Why Day Camp Matters
5 reasons day camp is more than just summer fun.
Summer camp is a rite of passage for many kids. It provides the opportunity to unplug, connect with nature, and develop new skills and relationships. When you think of summer camp, the traditional overnight experience typically comes to mind. However, day camps offer much more than child care during the summer. Day camps provide many of the same benefits as overnight camps, but they also offer unique advantages.
Introduction to the Camp Experience
Day camps are a great alternative to overnight camp if parents or first-time campers aren’t old enough or comfortable with a weeklong separation. Day camp is also a more affordable option for many families and is a great way to introduce the concept of summer camp.
“Day camps offer the opportunity for campers to have social interaction, a fun environment and positive role models, while also allowing the parent to pick them up and go home at night,” says Andrew Campbell, the summer camp coordinator for Sally’s YMCA in Denver, North Carolina. “Overnight camp typically comes with bigger experiences, but day camp allows parent interaction each evening.”
It’s the best of both worlds. Children receive the same benefits as an overnight camp, yet can discuss the day’s events with Mom or Dad, and sleep in their own bed each night.
Opportunity to Learn New Skills
One of the biggest perks of summer camp is the opportunity to participate in new activities. Day camps offer the perfect chance to commit to a new activity for a short time. There’s no judgment if you don’t excel. There are no final exams or grades, and no pressure.
While archery, swimming and ziplining are typical of the traditional camp experience, some day camps offer even more specialized themes — everything from coding to photography to cooking. Exposure to new activities can boost academics, sharpen sports skills or help spark an interest in a new hobby or potential career path.
According to research from the American Camp Association, 74 percent of campers reported trying new activities at camp that they were initially hesitant to try. Quite often, the new activities have a lasting impact with 63 percent of parents reporting that their child continued the new activities after camp ended.
By tackling new experiences, children feel pride and a sense of accomplishment, and may walk away from the experience more adventurous and willing to try new things.
“Summer camps give children the opportunity to explore their own interests and personality through specialized activities and games that allow them to gain independence and a confidence that comes with that,” Campbell says.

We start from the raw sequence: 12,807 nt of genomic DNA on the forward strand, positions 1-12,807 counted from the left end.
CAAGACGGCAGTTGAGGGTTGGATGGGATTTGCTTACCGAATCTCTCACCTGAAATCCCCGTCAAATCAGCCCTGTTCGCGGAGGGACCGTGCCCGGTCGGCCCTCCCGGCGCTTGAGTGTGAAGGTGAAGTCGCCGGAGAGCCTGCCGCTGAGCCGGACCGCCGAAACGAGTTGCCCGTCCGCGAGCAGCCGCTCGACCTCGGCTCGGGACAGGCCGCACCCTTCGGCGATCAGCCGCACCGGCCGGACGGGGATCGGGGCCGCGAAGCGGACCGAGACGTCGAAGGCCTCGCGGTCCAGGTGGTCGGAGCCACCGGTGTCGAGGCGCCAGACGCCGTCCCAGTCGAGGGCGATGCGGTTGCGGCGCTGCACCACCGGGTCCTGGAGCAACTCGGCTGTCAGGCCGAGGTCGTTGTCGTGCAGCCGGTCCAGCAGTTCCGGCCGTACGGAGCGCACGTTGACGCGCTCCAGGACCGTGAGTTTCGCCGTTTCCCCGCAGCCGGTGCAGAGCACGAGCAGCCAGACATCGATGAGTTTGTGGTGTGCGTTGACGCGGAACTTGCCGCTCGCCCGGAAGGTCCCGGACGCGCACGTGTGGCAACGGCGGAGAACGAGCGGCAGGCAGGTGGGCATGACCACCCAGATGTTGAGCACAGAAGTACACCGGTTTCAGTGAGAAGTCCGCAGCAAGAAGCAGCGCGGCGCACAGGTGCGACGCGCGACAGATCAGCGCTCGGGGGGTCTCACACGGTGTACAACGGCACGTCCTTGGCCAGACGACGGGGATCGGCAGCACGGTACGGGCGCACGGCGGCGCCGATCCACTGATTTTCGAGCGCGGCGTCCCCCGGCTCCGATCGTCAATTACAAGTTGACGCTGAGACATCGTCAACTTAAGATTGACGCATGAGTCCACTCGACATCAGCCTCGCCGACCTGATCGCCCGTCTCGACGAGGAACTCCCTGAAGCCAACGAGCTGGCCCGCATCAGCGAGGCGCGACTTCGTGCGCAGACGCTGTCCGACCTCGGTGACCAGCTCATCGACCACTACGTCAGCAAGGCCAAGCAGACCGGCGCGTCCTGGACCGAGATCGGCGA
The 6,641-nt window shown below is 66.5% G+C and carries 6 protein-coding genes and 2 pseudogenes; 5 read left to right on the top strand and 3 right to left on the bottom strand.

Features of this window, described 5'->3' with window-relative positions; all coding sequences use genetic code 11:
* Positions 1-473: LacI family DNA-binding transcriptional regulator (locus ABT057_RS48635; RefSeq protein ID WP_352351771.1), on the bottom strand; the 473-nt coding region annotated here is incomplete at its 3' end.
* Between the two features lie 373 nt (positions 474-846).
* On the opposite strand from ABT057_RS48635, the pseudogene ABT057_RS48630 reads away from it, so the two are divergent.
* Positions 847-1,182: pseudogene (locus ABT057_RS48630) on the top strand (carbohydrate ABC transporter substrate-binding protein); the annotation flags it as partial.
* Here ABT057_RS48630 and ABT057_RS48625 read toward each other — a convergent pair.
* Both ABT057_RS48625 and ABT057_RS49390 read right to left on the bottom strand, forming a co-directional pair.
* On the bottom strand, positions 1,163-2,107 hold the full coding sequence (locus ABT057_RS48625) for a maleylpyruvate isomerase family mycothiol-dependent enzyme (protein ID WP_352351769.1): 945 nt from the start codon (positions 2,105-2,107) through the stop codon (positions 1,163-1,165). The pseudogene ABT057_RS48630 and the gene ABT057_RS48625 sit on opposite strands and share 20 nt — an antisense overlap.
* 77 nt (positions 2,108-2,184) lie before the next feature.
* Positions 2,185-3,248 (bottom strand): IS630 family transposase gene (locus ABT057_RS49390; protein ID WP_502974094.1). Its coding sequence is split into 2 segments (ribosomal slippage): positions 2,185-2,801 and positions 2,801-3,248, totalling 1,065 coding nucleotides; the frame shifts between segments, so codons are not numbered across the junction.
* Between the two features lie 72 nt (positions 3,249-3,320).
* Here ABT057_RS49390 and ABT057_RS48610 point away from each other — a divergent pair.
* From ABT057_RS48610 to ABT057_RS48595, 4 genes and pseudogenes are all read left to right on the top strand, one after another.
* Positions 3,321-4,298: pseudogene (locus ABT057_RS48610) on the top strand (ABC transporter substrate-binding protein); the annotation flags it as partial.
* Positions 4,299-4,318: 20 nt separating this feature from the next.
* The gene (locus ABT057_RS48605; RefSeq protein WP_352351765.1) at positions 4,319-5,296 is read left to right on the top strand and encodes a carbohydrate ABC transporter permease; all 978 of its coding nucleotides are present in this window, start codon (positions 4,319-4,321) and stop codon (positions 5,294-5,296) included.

With more self-confidence, campers are more inclined to exhibit leadership qualities — a characteristic that can benefit the camper in many facets of life for years to come.
Increased Social Skills
Making friends is an important part of the camp experience. Camp counselors are trained to help all ages practice communication skills and build relationships. For some children, camp may be the first opportunity to interact with a diverse group of people. According to the ACA, camp counselors often “teach the things that cannot be taught in school … how to build friendships, how to lead and how to work as a team.”
Counselors also serve as mentors and model positive behavior. They offer assurance when situations are challenging or may feel overwhelming to a child. Counselors help apprehensive campers work through difficult moments while also celebrating accomplishments.
Children benefit from a sense of community at camp by working together to solve problems, looking out for each other, completing team-building tasks and collaborating on projects. No matter campers’ skills or talents, they are reminded to believe in themselves.
ACA research shows that participation in structured summer experiences reduces summer learning loss. “Day camps are a wonderful resource to avoid summer brain drain for children,” Campbell says. “We offer a safe environment where they can explore and grow in creativity. We are also an alternative to children spending more time in front of a screen than they typically do in a school year.”
Summer camp keeps students engaged year-round and helps foster creativity. Academic camps provide an opportunity for additional enrichment, yet campers are free from academic pressure found in most school classrooms. With that freedom, they lose their fear of failure, are more relaxed, more open to learning and more creative. Summer day camps are often so engaging and fun that kids don’t even realize how much they’re learning.
According the ACA, the number of accredited day camps has increased by 69 percent since 2002, and that’s a trend that continues to climb. Like overnight camp, day camps help build social skills, increase self-confidence and foster independence. They are also an ideal precursor to the overnight camp experience. “I would highly recommend day camp as a first step into the camp experience,” says Andrew Campbell, the summer camp coordinator for Sally’s YMCA in Denver, North Carolina. “Day camp gives the … experience of camp with the comfort of the camper knowing they will still see their family at the end of the day.”
Myra Wright is the web editor of Carolina Parent and Piedmont Parent.